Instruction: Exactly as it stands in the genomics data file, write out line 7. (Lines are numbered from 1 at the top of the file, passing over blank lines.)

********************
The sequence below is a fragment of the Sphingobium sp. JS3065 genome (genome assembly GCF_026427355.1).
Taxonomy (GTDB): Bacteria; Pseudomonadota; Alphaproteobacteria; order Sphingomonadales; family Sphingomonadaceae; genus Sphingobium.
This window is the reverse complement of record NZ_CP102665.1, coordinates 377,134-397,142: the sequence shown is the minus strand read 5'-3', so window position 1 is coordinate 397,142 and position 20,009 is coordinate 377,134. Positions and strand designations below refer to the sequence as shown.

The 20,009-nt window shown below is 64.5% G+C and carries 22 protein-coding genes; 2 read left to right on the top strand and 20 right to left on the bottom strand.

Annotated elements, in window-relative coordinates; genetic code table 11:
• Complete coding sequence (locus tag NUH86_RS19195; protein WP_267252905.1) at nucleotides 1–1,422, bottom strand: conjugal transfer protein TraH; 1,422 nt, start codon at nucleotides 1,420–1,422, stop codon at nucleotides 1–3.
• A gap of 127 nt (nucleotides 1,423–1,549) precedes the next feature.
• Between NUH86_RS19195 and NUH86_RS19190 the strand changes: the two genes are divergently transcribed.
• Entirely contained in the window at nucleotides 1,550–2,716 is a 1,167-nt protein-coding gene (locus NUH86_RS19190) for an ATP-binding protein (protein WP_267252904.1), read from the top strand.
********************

• A gap of 127 nt (nucleotides 1,423–1,549) precedes the next feature.